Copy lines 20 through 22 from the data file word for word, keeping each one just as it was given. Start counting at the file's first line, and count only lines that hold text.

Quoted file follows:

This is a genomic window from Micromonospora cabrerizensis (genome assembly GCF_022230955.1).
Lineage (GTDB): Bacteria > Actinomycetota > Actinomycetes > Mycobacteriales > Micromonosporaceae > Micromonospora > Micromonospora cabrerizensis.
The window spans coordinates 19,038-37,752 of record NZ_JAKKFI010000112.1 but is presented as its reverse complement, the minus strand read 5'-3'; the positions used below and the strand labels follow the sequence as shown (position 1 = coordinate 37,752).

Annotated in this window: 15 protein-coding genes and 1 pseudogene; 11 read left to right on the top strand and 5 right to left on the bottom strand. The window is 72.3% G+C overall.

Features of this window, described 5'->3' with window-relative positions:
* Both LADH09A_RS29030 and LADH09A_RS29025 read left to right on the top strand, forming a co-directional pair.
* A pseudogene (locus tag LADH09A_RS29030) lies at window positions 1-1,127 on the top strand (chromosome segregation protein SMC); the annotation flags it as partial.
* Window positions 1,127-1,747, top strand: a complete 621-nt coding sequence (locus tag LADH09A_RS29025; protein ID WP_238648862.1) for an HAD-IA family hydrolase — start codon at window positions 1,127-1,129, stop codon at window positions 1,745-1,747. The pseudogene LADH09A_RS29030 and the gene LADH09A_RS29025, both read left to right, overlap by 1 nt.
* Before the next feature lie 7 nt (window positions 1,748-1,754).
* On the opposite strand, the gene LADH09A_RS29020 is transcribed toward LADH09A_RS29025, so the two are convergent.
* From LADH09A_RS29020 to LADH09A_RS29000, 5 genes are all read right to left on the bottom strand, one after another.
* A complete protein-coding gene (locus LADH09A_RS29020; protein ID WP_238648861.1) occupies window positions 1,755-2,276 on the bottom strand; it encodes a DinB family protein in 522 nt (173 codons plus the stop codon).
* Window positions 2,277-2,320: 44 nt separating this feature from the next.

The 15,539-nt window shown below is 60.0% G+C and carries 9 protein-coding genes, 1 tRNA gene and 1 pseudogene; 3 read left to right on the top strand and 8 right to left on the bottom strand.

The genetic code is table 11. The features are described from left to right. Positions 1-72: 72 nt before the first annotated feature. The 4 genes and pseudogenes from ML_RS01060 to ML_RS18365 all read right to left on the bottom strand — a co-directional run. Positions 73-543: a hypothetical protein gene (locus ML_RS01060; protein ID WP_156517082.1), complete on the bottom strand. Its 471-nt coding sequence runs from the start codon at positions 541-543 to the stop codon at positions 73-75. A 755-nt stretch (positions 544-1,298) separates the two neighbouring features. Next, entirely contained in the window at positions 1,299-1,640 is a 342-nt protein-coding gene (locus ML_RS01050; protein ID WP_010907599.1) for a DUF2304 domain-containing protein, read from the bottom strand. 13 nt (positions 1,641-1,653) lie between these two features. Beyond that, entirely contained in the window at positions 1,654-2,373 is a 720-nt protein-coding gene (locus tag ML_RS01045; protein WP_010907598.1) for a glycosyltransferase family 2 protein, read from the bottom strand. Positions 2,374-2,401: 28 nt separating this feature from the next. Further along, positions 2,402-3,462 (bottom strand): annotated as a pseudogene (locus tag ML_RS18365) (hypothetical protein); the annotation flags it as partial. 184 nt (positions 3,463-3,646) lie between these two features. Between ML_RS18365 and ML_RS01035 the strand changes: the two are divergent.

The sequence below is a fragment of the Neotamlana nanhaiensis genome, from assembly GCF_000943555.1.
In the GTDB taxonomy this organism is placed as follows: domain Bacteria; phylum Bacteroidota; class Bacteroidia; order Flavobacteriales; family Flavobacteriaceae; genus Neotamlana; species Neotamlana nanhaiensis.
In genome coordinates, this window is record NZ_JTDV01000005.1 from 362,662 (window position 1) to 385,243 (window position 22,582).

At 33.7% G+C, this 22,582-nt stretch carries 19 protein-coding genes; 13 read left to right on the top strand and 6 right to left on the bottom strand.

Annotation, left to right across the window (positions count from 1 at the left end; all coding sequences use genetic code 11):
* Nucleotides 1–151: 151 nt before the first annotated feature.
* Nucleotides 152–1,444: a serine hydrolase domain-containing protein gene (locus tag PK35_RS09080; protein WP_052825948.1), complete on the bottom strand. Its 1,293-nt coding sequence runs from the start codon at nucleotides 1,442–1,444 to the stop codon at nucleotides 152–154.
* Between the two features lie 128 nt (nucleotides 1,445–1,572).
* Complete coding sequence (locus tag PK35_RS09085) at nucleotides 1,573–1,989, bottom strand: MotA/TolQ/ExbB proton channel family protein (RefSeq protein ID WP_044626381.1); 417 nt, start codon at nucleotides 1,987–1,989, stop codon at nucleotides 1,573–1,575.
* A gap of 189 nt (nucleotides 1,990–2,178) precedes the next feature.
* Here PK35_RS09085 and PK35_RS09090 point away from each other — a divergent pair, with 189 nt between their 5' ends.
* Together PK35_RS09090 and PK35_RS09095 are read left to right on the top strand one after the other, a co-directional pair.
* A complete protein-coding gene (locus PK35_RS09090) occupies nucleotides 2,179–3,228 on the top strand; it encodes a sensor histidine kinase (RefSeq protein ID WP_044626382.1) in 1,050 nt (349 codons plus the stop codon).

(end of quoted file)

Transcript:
Annotation, left to right across the window (positions count from 1 at the left end; all coding sequences use genetic code 11):
* Nucleotides 1–151: 151 nt before the first annotated feature.
* Nucleotides 152–1,444: a serine hydrolase domain-containing protein gene (locus tag PK35_RS09080; protein WP_052825948.1), complete on the bottom strand. Its 1,293-nt coding sequence runs from the start codon at nucleotides 1,442–1,444 to the stop codon at nucleotides 152–154.